Bronx Gothic

2016, 91 minutes

Director: Andrew Rossi

Cast: Okwui Okpokwasili

Bronx Gothic is a portrait of writer and performer Okwui Okpokwasili as she stages a final tour for her one-woman show, Bronx Gothic.
Providing a space for audiences to engage with the political terrain of her brown
body, Okwui’s show features a multi-disciplinary display of dance, singing, drama,
and comedy, all of which find their way into the film. With intimate vérité access to
Okwui and her audiences off the stage, the film also probes Okwui’s creative
process, providing a forum for discussion of the complex social issues and personal
trauma embodied in Okwui’s work.
“Okpokwasili has always been a standout in New York’s crowded performance scene… like a latter day-day Judith Jamison, she makes whole narratives out of gestures – a back bend can intimate her irrepressible desire to take center stage and stay there. In 2014, I saw Okpokwasili in her piece, ‘Bronx Gothic,’ and the top of my head blew off… The piece is a tour de force on the order of Toni Morrison’s ‘The Bluest Eye,’ the author’s seminal text on black girlhood and power.”
– Hilton Als, The New Yorker
“A haunting, unflinching exploration of black female adolescence, this dense work mined movement, text and song… blurring the real with the imagined… BRONX GOTHIC, a new documentary by Andrew Rossi, affords the closer look that the piece deserves… illuminating the relationships in particular between daughters and mothers, that orbit her process. Ms. Okpokwasili is as riveting in offstage moments as she is in performance.”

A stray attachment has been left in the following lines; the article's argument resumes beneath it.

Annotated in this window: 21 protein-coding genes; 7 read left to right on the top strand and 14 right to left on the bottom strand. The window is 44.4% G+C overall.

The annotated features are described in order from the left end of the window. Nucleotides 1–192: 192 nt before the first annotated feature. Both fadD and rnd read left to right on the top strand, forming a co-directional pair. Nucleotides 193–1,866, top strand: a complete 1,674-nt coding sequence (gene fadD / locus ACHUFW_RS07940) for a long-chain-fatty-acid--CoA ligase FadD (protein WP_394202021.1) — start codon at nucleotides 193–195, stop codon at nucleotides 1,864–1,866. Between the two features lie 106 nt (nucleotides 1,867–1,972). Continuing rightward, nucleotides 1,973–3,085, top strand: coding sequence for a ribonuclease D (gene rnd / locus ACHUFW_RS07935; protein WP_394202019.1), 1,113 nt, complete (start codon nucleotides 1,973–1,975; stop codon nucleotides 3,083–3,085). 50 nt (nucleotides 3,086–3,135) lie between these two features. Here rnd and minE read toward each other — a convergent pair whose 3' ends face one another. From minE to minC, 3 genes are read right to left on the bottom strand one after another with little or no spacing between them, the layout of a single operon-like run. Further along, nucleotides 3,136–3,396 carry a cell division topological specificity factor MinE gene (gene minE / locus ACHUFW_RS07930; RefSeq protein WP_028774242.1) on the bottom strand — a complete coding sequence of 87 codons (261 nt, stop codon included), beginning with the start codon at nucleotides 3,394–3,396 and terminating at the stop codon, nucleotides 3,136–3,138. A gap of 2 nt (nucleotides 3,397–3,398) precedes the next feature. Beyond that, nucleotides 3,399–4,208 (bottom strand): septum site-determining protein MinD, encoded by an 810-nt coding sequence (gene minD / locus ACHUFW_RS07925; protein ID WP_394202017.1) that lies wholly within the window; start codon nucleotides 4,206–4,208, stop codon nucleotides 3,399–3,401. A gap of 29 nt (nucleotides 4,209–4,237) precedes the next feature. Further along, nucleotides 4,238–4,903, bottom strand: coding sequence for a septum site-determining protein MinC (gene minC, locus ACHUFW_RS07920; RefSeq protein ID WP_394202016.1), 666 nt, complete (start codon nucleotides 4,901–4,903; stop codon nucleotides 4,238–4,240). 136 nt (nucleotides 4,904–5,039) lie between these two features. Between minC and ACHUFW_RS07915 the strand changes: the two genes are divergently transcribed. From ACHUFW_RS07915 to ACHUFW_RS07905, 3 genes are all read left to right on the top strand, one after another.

– Siobhan Burke, The New York Times
Quotes about the performance piece, Bronx Gothic
“BRONX GOTHIC has dance elements and songs, but storytelling is its core. In language that is by turns blunt and poetic, crudely funny and incantatory, Ms. Okpokwasili conjures and probes… adolescent friendship, a jumble of insults, anger and love. And Ms. Okpokwasili is a magnetic performer. In a voice that can be confiding or terrifying and movement that can be ugly or sinuous, she holds the show together, lending her story unexpected emotional and physical contours.”
– Rachel Saltz, The New York Times
“A woman of many talents: she is an actor, a dancer, a storyteller, and a singer. No matter what she does, she is riveting.”
The New Yorker
“Friendship, trust aggression, sex – lots of sex – spill over, still white hot. Every so often, Okpokwasili breaks into a spasm-filled dance or sweet melody. It’s not always easy to follow the dreamlike logic of her thoughts, but Okpokwasili, who has worked with Ralph Lemon and Julie Taymor, makes it impossible to look away.”
– Marina Harss, The New Yorker